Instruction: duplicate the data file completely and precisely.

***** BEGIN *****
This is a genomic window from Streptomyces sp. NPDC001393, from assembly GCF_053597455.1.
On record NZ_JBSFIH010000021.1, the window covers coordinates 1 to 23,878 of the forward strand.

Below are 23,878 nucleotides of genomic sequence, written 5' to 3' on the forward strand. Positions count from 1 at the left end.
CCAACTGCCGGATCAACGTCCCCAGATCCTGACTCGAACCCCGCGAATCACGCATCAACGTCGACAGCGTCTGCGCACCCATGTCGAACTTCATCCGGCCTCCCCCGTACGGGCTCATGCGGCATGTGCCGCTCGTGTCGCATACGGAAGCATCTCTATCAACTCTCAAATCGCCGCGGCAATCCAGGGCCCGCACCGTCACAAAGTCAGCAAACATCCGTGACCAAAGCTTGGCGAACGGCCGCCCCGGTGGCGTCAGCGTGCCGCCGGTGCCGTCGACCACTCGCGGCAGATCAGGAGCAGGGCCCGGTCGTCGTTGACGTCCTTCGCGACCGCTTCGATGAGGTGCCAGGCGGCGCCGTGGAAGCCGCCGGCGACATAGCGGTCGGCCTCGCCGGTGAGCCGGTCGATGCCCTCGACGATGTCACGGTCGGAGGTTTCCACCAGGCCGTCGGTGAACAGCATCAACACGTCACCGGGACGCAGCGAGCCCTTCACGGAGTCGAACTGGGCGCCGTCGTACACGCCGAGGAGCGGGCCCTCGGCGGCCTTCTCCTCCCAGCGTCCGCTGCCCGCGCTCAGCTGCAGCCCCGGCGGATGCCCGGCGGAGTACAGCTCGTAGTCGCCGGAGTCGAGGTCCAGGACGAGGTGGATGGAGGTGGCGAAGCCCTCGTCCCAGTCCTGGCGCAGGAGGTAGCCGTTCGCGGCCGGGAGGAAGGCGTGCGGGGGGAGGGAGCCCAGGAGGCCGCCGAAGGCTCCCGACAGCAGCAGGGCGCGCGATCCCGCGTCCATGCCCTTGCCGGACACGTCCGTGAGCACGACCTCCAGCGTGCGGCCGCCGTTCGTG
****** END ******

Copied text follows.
This is a genomic window from Streptomyces sp. NPDC001393, from assembly GCF_053597455.1.
On record NZ_JBSFIH010000021.1, the window covers coordinates 1 to 23,878 of the forward strand.

Below are 23,878 nucleotides of genomic sequence, written 5' to 3' on the forward strand. Positions count from 1 at the left end.
CCAACTGCCGGATCAACGTCCCCAGATCCTGACTCGAACCCCGCGAATCACGCATCAACGTCGACAGCGTCTGCGCACCCATGTCGAACTTCATCCGGCCTCCCCCGTACGGGCTCATGCGGCATGTGCCGCTCGTGTCGCATACGGAAGCATCTCTATCAACTCTCAAATCGCCGCGGCAATCCAGGGCCCGCACCGTCACAAAGTCAGCAAACATCCGTGACCAAAGCTTGGCGAACGGCCGCCCCGGTGGCGTCAGCGTGCCGCCGGTGCCGTCGACCACTCGCGGCAGATCAGGAGCAGGGCCCGGTCGTCGTTGACGTCCTTCGCGACCGCTTCGATGAGGTGCCAGGCGGCGCCGTGGAAGCCGCCGGCGACATAGCGGTCGGCCTCGCCGGTGAGCCGGTCGATGCCCTCGACGATGTCACGGTCGGAGGTTTCCACCAGGCCGTCGGTGAACAGCATCAACACGTCACCGGGACGCAGCGAGCCCTTCACGGAGTCGAACTGGGCGCCGTCGTACACGCCGAGGAGCGGGCCCTCGGCGGCCTTCTCCTCCCAGCGTCCGCTGCCCGCGCTCAGCTGCAGCCCCGGCGGATGCCCGGCGGAGTACAGCTCGTAGTCGCCGGAGTCGAGGTCCAGGACGAGGTGGATGGAGGTGGCGAAGCCCTCGTCCCAGTCCTGGCGCAGGAGGTAGCCGTTCGCGGCCGGGAGGAAGGCGTGCGGGGGGAGGGAGCCCAGGAGGCCGCCGAAGGCTCCCGACAGCAGCAGGGCGCGCGATCCCGCGTCCATGCCCTTGCCGGACACGTCCGTGAGCACGACCTCCAGCGTGCGGCCGCCGTTCGTG